Languages
Page last updated at 09:26 GMT, Friday, 6 February 2009

Sanctions put on Mauritania junta

General Mohamed Ould Abdelaziz
Gen Mohamed Ould Abdelaziz launched a coup in August after he was sacked

The African Union (AU) has imposed sanctions, including a travel ban and a check on bank accounts, on Mauritania's military junta, it has announced.

The AU says it will urge the United Nations to extend the measures so they are applied by every country.

The move comes amid speculation that General Mohamed Ould Abdelaziz could contest elections, set for 6 June.

He seized power in August 2008 from Mauritania's first democratically elected president.

After the coup, Sidi Mohamed Ould Cheikh Abdallahi was held under house arrest until December 2008.

The African Union's Peace and Security Council Chairman Manuel Domingos Augusto told the AFP news agency that the sanctions included "a travel ban on civilian and military members of the junta, the systematic refusal of visas and checks on their bank accounts".

Spanish news agency Efe quotes sources close to Mauritania's military leader as saying that he told ministers on Thursday that he would contest the June poll.

There has been intense international pressure on the coup leaders to return the country to democracy.

Former colonial power France and the US had cancelled their aid, pending Mr Abdallahi's release.

The AU also suspended the country following the 6 August coup.

Mr Abdallahi became Mauritania's first democratically elected leader in 2007 after a coup two years earlier, partly instigated by Gen Abdelaziz.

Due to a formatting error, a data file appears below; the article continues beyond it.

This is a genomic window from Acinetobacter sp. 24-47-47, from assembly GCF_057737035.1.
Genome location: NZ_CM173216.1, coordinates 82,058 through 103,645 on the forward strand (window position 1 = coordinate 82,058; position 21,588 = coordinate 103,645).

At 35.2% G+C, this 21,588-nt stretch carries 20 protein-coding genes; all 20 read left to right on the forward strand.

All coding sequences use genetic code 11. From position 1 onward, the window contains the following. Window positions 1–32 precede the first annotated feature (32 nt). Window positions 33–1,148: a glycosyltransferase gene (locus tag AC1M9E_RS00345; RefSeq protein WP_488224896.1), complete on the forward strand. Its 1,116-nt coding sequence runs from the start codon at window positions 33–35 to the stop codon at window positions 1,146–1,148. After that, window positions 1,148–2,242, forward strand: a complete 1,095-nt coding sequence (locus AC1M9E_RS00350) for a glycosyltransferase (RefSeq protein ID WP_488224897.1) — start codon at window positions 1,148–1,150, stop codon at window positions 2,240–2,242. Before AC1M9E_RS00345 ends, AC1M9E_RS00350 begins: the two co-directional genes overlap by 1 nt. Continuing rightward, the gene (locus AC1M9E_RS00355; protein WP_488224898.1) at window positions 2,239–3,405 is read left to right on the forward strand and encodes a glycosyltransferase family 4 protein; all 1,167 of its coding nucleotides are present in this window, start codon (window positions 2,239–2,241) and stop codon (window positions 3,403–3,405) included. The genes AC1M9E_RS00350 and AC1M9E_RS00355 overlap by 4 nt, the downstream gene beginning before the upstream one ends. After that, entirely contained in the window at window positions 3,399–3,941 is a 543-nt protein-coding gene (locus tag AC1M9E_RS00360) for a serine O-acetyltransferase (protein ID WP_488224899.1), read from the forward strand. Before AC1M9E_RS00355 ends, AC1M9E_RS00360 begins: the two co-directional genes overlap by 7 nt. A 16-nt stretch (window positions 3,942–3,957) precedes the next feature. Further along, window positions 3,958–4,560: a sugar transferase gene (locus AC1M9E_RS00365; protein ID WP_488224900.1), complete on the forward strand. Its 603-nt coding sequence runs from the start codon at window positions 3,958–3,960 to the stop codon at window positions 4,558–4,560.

On 6 August, Mr Abdallahi, as president, tried to dismiss four senior army officers, including Gen Abdelaziz, the head of the presidential guard, who responded by launching the coup.

Mauritania has a long history of coups, with the military involved in nearly every government since its independence from France in 1960.

Print Sponsor


RELATED INTERNET LINKS
The BBC is not responsible for the content of external internet sites


FEATURES, VIEWS, ANALYSIS
Has China's housing bubble burst?
How the world's oldest clove tree defied an empire
Why Royal Ballet principal Sergei Polunin quit

BBC navigation

BBC © 2014 The BBC is not responsible for the content of external sites. Read more.

This page is best viewed in an up-to-date web browser with style sheets (CSS) enabled. While you will be able to view the content of this page in your current browser, you will not be able to get the full visual experience. Please consider upgrading your browser software or enabling style sheets (CSS) if you are able to do so.

Americas Africa Europe Middle East South Asia Asia Pacific